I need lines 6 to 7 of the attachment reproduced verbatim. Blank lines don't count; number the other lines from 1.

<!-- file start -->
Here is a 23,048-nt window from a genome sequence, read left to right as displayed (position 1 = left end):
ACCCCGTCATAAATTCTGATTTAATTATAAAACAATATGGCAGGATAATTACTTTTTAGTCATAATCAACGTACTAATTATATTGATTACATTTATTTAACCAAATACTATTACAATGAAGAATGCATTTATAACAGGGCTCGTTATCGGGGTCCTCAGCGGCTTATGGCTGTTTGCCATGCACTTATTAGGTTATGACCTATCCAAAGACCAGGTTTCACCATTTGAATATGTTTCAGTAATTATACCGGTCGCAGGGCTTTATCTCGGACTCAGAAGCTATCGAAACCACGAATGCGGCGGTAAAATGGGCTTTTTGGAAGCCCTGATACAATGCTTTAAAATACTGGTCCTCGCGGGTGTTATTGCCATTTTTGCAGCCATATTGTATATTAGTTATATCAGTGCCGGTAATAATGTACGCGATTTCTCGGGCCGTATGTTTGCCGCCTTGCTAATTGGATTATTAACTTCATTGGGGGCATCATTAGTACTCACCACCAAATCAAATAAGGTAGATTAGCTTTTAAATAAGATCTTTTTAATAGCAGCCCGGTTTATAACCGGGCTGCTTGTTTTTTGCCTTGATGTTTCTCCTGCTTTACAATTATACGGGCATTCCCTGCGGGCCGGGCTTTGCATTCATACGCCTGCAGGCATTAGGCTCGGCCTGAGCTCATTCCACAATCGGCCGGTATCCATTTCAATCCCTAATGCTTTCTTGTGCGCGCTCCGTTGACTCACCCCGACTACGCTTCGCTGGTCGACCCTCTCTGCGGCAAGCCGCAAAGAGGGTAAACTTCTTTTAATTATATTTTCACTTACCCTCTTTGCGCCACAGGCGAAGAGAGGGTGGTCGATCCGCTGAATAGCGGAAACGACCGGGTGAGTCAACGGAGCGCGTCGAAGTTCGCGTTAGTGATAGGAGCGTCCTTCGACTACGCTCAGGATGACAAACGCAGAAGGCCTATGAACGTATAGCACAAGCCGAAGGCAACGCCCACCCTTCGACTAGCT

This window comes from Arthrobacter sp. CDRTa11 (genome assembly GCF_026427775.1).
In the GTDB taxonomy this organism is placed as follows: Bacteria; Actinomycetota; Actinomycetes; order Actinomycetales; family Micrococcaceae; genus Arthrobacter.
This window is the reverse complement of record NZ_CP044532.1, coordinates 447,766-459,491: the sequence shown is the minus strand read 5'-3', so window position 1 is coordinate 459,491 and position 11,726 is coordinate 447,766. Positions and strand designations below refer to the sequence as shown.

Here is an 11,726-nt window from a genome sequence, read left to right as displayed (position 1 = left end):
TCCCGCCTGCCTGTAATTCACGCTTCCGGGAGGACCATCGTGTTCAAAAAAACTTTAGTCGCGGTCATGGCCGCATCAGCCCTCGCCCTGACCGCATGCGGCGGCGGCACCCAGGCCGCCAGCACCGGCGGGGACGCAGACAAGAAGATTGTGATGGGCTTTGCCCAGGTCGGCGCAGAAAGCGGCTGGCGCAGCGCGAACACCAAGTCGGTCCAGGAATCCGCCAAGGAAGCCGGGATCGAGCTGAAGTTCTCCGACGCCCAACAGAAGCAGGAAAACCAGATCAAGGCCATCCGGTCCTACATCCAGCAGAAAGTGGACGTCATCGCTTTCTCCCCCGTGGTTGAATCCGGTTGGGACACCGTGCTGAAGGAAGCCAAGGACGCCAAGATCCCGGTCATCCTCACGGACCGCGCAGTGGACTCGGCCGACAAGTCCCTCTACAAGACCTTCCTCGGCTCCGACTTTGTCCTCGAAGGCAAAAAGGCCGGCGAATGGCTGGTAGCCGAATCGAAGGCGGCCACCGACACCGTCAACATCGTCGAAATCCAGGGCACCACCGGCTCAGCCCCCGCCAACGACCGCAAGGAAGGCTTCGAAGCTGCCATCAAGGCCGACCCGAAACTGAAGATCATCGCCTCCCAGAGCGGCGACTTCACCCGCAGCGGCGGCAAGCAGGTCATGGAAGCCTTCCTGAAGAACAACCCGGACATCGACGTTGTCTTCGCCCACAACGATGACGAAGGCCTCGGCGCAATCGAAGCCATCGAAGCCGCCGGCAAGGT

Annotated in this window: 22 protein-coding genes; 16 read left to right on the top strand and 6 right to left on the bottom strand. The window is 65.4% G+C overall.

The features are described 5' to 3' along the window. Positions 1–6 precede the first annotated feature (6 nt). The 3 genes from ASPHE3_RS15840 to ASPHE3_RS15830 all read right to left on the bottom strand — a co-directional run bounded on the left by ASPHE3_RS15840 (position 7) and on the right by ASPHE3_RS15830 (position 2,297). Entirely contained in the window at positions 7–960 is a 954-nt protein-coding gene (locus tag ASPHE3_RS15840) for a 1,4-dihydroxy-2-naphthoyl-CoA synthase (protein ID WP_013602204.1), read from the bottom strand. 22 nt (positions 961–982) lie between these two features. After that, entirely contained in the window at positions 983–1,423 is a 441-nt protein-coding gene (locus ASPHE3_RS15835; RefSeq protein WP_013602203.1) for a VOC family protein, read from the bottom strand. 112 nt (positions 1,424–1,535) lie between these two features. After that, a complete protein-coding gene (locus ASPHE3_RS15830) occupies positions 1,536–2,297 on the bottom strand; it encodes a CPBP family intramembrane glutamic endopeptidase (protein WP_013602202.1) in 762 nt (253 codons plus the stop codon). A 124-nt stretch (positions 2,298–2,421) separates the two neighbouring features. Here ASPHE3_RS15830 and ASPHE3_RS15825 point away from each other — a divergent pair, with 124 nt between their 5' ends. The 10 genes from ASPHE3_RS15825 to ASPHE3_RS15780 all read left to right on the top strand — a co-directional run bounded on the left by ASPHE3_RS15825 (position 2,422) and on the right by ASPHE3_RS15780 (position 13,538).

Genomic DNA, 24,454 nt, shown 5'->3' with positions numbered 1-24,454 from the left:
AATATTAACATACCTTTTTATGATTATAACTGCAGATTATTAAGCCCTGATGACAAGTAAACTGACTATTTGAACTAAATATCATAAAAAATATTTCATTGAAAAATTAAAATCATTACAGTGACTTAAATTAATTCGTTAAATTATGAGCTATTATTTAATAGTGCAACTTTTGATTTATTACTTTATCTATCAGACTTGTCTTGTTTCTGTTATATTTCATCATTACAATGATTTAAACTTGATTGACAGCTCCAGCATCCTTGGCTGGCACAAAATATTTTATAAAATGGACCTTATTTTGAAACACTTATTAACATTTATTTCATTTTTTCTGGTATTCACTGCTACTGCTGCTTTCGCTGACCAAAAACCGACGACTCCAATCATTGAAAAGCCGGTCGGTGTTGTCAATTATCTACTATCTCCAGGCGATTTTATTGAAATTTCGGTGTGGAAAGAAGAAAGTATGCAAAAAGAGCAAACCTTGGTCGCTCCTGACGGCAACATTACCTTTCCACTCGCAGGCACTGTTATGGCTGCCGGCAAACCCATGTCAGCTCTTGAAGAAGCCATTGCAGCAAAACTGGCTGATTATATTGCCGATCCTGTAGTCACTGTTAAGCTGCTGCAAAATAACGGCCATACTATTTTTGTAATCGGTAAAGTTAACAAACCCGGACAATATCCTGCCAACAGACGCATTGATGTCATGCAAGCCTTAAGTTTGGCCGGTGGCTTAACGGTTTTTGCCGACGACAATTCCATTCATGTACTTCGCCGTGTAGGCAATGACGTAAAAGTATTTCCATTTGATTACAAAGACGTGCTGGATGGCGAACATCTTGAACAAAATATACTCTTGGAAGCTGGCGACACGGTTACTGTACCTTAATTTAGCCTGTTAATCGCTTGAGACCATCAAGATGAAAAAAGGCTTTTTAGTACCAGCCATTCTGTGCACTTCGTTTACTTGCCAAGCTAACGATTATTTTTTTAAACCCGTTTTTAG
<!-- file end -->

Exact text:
Here is an 11,726-nt window from a genome sequence, read left to right as displayed (position 1 = left end):
TCCCGCCTGCCTGTAATTCACGCTTCCGGGAGGACCATCGTGTTCAAAAAAACTTTAGTCGCGGTCATGGCCGCATCAGCCCTCGCCCTGACCGCATGCGGCGGCGGCACCCAGGCCGCCAGCACCGGCGGGGACGCAGACAAGAAGATTGTGATGGGCTTTGCCCAGGTCGGCGCAGAAAGCGGCTGGCGCAGCGCGAACACCAAGTCGGTCCAGGAATCCGCCAAGGAAGCCGGGATCGAGCTGAAGTTCTCCGACGCCCAACAGAAGCAGGAAAACCAGATCAAGGCCATCCGGTCCTACATCCAGCAGAAAGTGGACGTCATCGCTTTCTCCCCCGTGGTTGAATCCGGTTGGGACACCGTGCTGAAGGAAGCCAAGGACGCCAAGATCCCGGTCATCCTCACGGACCGCGCAGTGGACTCGGCCGACAAGTCCCTCTACAAGACCTTCCTCGGCTCCGACTTTGTCCTCGAAGGCAAAAAGGCCGGCGAATGGCTGGTAGCCGAATCGAAGGCGGCCACCGACACCGTCAACATCGTCGAAATCCAGGGCACCACCGGCTCAGCCCCCGCCAACGACCGCAAGGAAGGCTTCGAAGCTGCCATCAAGGCCGACCCGAAACTGAAGATCATCGCCTCCCAGAGCGGCGACTTCACCCGCAGCGGCGGCAAGCAGGTCATGGAAGCCTTCCTGAAGAACAACCCGGACATCGACGTTGTCTTCGCCCACAACGATGACGAAGGCCTCGGCGCAATCGAAGCCATCGAAGCCGCCGGCAAGGT